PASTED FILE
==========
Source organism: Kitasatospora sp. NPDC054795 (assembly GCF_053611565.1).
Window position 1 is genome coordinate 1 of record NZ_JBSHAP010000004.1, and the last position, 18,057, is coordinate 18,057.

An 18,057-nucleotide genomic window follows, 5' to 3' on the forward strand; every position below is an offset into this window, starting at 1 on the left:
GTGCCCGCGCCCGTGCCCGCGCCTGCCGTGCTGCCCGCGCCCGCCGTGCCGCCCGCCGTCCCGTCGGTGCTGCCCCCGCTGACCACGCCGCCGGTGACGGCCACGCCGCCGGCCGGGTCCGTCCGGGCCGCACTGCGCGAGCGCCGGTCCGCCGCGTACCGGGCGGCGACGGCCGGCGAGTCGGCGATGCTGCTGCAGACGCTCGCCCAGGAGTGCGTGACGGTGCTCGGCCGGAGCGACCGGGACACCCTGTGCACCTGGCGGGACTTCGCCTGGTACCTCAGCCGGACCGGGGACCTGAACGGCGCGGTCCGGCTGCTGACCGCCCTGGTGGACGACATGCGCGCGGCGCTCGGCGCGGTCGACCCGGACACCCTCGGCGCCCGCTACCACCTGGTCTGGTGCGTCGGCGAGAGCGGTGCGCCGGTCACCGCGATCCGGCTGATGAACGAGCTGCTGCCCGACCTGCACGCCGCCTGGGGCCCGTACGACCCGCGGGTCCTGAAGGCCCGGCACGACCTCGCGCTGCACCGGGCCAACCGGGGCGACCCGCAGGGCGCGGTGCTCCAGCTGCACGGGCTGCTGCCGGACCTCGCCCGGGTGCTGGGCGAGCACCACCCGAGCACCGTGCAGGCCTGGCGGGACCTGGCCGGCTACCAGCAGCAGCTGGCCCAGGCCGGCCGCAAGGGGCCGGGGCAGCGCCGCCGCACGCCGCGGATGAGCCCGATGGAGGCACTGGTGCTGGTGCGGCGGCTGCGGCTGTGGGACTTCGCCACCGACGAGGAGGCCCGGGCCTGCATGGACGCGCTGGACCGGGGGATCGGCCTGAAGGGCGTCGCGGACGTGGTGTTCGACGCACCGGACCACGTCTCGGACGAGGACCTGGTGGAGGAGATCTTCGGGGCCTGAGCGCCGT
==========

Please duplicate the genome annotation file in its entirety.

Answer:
Source organism: Kitasatospora sp. NPDC054795 (assembly GCF_053611565.1).
Window position 1 is genome coordinate 1 of record NZ_JBSHAP010000004.1, and the last position, 18,057, is coordinate 18,057.

An 18,057-nucleotide genomic window follows, 5' to 3' on the forward strand; every position below is an offset into this window, starting at 1 on the left:
GTGCCCGCGCCCGTGCCCGCGCCTGCCGTGCTGCCCGCGCCCGCCGTGCCGCCCGCCGTCCCGTCGGTGCTGCCCCCGCTGACCACGCCGCCGGTGACGGCCACGCCGCCGGCCGGGTCCGTCCGGGCCGCACTGCGCGAGCGCCGGTCCGCCGCGTACCGGGCGGCGACGGCCGGCGAGTCGGCGATGCTGCTGCAGACGCTCGCCCAGGAGTGCGTGACGGTGCTCGGCCGGAGCGACCGGGACACCCTGTGCACCTGGCGGGACTTCGCCTGGTACCTCAGCCGGACCGGGGACCTGAACGGCGCGGTCCGGCTGCTGACCGCCCTGGTGGACGACATGCGCGCGGCGCTCGGCGCGGTCGACCCGGACACCCTCGGCGCCCGCTACCACCTGGTCTGGTGCGTCGGCGAGAGCGGTGCGCCGGTCACCGCGATCCGGCTGATGAACGAGCTGCTGCCCGACCTGCACGCCGCCTGGGGCCCGTACGACCCGCGGGTCCTGAAGGCCCGGCACGACCTCGCGCTGCACCGGGCCAACCGGGGCGACCCGCAGGGCGCGGTGCTCCAGCTGCACGGGCTGCTGCCGGACCTCGCCCGGGTGCTGGGCGAGCACCACCCGAGCACCGTGCAGGCCTGGCGGGACCTGGCCGGCTACCAGCAGCAGCTGGCCCAGGCCGGCCGCAAGGGGCCGGGGCAGCGCCGCCGCACGCCGCGGATGAGCCCGATGGAGGCACTGGTGCTGGTGCGGCGGCTGCGGCTGTGGGACTTCGCCACCGACGAGGAGGCCCGGGCCTGCATGGACGCGCTGGACCGGGGGATCGGCCTGAAGGGCGTCGCGGACGTGGTGTTCGACGCACCGGACCACGTCTCGGACGAGGACCTGGTGGAGGAGATCTTCGGGGCCTGAGCGCCGT